I beg to move,
That this House
has considered the UK hydrogen economy.
I refer the House to my entry in the Register of Members’ Financial Interests. Members will be aware that only three weeks ago, I sponsored the UK Parliament’s very first stand-alone debate on hydrogen, which was about hydrogen transport. I believe that it was a great success and I welcome the Minister’s proactive and helpful response. It is incredibly exciting that straight off the back of that debate, I have the opportunity to broaden the scope of the conversation today to encompass the UK’s hydrogen economy. It is right that I should touch on hydrogen transport, but I am keen to emphasise hydrogen’s important role in home heating, the gas network and industry, and its wider economic benefits for the UK.
I have been clear that we need a multifaceted approach to decarbonising our economy and meeting our net zero goal. One technology alone will simply not be enough. Instead, we must move to a model where we use the best renewable fuel or technology for the job at hand. By advocating for our hydrogen future, I am in no way detracting from electric vehicles, biofuels or carbon capture and storage, among other central aspects of the matter. I believe that those must be used in conjunction with hydrogen to ensure that we do not have any gaps or holes in our decarbonisation efforts. Hydrogen, however, presents a unique opportunity for us to corner the market and become a world leader in hydrogen use and production, in a way that we simply do not with electric vehicle batteries or in the wind farm supply chain.
The UK is the perfect place to be a hydrogen power, because of expertise, home-grown companies, North sea assets and our developed infrastructure. Our wind farms provide clean renewable energy to produce hydrogen, and underwater pipelines can in theory ferry that hydrogen to and from the continent. I have reiterated time and again that a strong UK hydrogen industry will create thousands of jobs across the country, cut our carbon emissions dramatically and boost our post-covid and post-Brexit economy.
In my speech on hydrogen transport a few weeks ago, I spoke at length about the flexibility and freedom offered by hydrogen fuel cell electric vehicles, which are practically free of CO2 emissions. Energy is stored as compressed hydrogen fuel in hydrogen vehicles, which means that they can drive up to 700 km without refuelling, and just like a conventional car they take only a few minutes to refuel. The deployment of hydrogen is likely in vehicles that travel long distances or that have high utilisation, such as buses and heavy goods vehicles: those are less suited to electrification, and the consumers demand rapid refuelling.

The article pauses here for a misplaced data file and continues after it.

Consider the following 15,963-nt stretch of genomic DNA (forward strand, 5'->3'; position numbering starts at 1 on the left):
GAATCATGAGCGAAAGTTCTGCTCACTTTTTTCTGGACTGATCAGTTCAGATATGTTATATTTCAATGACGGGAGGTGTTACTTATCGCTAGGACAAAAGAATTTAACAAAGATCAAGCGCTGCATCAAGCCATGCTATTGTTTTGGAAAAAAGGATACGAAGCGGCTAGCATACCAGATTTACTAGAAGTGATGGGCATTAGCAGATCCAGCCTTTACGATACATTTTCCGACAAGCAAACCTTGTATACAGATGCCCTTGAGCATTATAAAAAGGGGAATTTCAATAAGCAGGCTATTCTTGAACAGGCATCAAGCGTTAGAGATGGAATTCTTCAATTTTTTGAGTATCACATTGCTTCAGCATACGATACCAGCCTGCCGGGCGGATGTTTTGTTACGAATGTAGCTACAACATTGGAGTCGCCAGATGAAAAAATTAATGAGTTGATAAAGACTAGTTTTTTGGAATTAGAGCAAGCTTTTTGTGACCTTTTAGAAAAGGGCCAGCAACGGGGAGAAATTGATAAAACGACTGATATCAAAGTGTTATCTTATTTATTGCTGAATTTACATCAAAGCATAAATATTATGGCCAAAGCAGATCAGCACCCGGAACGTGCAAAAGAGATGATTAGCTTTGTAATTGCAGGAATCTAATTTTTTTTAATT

I am particularly impressed by Wrightbus, which is building 3,000 hydrogen buses in the UK for use across the country by 2024—the equivalent of taking 107,000 cars off the road. I have highlighted that if the 4,000 zero-emission buses announced in February had been hydrogen buses, the economies of scale would have revolutionised the transport sector, helping to achieve cost parity between hydrogen and diesel buses. We need that to happen as soon as possible.
A major step in achieving cost parity would be the reform of the renewable transport fuel obligation. I have written to the Government this week to stress the need to reform the RTFO so that electricity from any renewable resource can be considered eligible. I intend that that increased hydrogen production will encourage more councils to buy hydrogen buses and boost UK manufacturing, and that the resulting stable hydrogen supply will speed up the process of cutting carbon from heavy transport sectors.